Bio: For over 25 years, David Long has focused on helping organizations increase their systems engineering proficiency while simultaneously working to advance the state of the art. David is the founder and president of Vitech where he leads the team in delivering innovative, industry-leading methods and software (CORE™ and GENESYS™) to help organizations engineer next-generation systems. He co-authored A Primer for Model-Based Systems Engineering and frequently delivers keynotes and tutorials at industry events around the world. An INCOSE Fellow and Expert Systems Engineering Professional (ESEP), David was the 2014/2015 president of INCOSE.
David holds a bachelor’s degree in Engineering Science and Mechanics, as well as a master’s degree in Systems Engineering from Virginia Tech.
Contact Information: Vitech, Blacksburg, Virginia, USA, email: email@example.com
Abstract: Over the last five years, there has been a growing fascination with conceptual data models, metamodels, and ontologies in systems engineering. What began as a murmur – something living largely at the fringes of systems engineering and MBSE – has grown as many projects and practitioners delve into these topics.
So what are these concepts? What differentiates them, and more importantly, why should I care? How do I properly leverage these ideas to advance my projects and my enterprise?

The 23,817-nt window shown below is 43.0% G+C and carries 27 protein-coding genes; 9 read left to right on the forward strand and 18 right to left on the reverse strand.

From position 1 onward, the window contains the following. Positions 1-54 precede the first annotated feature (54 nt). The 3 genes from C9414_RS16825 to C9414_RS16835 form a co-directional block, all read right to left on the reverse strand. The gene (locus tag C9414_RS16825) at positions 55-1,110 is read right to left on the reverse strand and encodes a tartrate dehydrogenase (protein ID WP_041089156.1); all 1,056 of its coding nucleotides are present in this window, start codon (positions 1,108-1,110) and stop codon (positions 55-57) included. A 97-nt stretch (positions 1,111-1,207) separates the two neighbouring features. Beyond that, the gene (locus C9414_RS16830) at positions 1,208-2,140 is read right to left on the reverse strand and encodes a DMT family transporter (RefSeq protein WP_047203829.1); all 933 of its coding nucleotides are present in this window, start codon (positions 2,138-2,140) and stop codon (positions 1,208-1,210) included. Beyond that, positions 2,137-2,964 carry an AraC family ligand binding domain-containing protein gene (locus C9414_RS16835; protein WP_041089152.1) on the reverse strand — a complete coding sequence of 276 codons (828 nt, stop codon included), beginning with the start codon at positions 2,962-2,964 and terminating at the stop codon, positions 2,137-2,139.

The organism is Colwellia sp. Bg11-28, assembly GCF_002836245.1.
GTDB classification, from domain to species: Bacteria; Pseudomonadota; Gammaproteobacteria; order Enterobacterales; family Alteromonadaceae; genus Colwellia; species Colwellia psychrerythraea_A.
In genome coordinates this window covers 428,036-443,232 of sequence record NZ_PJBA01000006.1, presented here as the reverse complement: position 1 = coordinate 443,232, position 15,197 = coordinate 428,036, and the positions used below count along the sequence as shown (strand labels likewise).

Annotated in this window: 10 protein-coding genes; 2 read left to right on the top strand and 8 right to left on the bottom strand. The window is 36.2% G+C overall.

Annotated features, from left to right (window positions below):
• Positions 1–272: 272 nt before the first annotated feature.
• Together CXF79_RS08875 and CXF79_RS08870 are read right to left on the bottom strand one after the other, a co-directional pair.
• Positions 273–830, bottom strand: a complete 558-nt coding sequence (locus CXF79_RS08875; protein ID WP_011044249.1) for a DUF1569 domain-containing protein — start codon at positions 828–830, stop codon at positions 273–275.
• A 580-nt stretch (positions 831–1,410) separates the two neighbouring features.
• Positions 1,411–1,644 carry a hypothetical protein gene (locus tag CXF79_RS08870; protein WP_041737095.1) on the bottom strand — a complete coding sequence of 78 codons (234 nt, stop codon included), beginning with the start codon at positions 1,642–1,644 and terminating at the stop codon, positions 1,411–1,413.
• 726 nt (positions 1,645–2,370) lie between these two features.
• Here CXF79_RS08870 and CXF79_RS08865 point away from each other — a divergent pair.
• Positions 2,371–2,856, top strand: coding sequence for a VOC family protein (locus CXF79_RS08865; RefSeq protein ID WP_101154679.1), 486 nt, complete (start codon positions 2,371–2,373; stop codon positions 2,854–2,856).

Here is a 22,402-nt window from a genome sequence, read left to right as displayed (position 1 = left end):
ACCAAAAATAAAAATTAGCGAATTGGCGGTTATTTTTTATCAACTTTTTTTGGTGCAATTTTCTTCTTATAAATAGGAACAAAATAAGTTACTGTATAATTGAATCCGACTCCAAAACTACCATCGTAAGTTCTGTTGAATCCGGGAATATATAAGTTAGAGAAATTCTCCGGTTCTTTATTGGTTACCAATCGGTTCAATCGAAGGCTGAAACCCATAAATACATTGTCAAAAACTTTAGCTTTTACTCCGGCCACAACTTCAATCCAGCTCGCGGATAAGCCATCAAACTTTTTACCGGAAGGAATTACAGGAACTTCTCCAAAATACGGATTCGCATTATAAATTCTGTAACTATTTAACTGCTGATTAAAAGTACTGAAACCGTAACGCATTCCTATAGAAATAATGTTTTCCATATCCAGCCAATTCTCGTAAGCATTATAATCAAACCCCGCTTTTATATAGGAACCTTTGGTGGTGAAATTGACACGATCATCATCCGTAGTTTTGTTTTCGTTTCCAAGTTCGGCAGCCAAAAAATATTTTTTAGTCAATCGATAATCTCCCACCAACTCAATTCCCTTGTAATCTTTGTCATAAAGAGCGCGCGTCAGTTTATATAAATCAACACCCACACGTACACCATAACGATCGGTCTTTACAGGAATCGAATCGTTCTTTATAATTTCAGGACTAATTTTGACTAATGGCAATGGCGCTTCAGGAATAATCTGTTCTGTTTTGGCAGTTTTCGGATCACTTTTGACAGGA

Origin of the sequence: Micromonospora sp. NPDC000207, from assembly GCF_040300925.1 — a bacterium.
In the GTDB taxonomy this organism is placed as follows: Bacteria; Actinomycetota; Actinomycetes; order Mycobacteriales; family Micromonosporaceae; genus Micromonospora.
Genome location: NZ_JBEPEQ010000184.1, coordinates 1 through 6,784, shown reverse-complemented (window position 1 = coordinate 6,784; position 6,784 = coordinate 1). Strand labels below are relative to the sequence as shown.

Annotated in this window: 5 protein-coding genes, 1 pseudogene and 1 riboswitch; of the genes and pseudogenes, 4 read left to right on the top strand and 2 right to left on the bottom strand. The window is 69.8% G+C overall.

As organizations apply model-based systems engineering, managing information in a computer model requires a defined data structure. Combined with the ease of modern ontology editors such as OWL or capabilities embedded in many tools, practitioners have begun to develop their own conceptual data models and ontologies. As systems engineers experiment and leverage these capabilities, they cross into the area of language design, often developing custom languages for their projects without the greater depth or consideration necessary to connect enterprise practices.
There is a fundamental information model that underpins systems engineering. This information model characterizes the knowledge we must elicit, develop, analyze, and manage in order to successfully engineer systems. It lives implicitly in the process standards that guide our practice, the data item descriptions that define our artifacts, and the representations we use.
The challenge is to move from implicit and explicit, not to advance MBSE but to advance the greater practice of systems engineering. To do so means that we must do more than develop independent data models for projects (the trap of “define and use”). We can leverage decades of practical experience to develop a shared systems metamodel that enables us to effectively communicate, analyze, and reason as we address today’s systems challenges. Rather than each project or each organization isolated on an island of their own language, we can and must achieve consistency of data and commonality of practice across the enterprise, across the supply chain, and across the profession.